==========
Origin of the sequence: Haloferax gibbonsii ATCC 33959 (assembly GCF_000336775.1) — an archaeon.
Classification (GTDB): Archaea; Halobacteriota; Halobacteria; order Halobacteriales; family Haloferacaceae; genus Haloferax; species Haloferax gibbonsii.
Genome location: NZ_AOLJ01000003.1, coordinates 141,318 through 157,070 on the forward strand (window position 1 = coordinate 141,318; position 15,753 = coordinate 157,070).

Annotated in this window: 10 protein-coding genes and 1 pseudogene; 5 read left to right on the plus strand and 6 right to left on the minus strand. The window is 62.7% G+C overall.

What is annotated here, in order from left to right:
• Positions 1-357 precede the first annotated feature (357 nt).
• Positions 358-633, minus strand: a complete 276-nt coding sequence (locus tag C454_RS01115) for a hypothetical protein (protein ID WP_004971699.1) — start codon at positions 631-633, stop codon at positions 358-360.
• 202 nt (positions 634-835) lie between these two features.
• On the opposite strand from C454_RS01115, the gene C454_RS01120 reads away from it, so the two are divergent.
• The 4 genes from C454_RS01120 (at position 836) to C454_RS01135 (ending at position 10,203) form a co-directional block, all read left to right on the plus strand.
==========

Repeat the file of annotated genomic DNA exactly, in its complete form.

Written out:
Origin of the sequence: Haloferax gibbonsii ATCC 33959 (assembly GCF_000336775.1) — an archaeon.
Classification (GTDB): Archaea; Halobacteriota; Halobacteria; order Halobacteriales; family Haloferacaceae; genus Haloferax; species Haloferax gibbonsii.
Genome location: NZ_AOLJ01000003.1, coordinates 141,318 through 157,070 on the forward strand (window position 1 = coordinate 141,318; position 15,753 = coordinate 157,070).

Annotated in this window: 10 protein-coding genes and 1 pseudogene; 5 read left to right on the plus strand and 6 right to left on the minus strand. The window is 62.7% G+C overall.

What is annotated here, in order from left to right:
• Positions 1-357 precede the first annotated feature (357 nt).
• Positions 358-633, minus strand: a complete 276-nt coding sequence (locus tag C454_RS01115) for a hypothetical protein (protein ID WP_004971699.1) — start codon at positions 631-633, stop codon at positions 358-360.
• 202 nt (positions 634-835) lie between these two features.
• On the opposite strand from C454_RS01115, the gene C454_RS01120 reads away from it, so the two are divergent.
• The 4 genes from C454_RS01120 (at position 836) to C454_RS01135 (ending at position 10,203) form a co-directional block, all read left to right on the plus strand.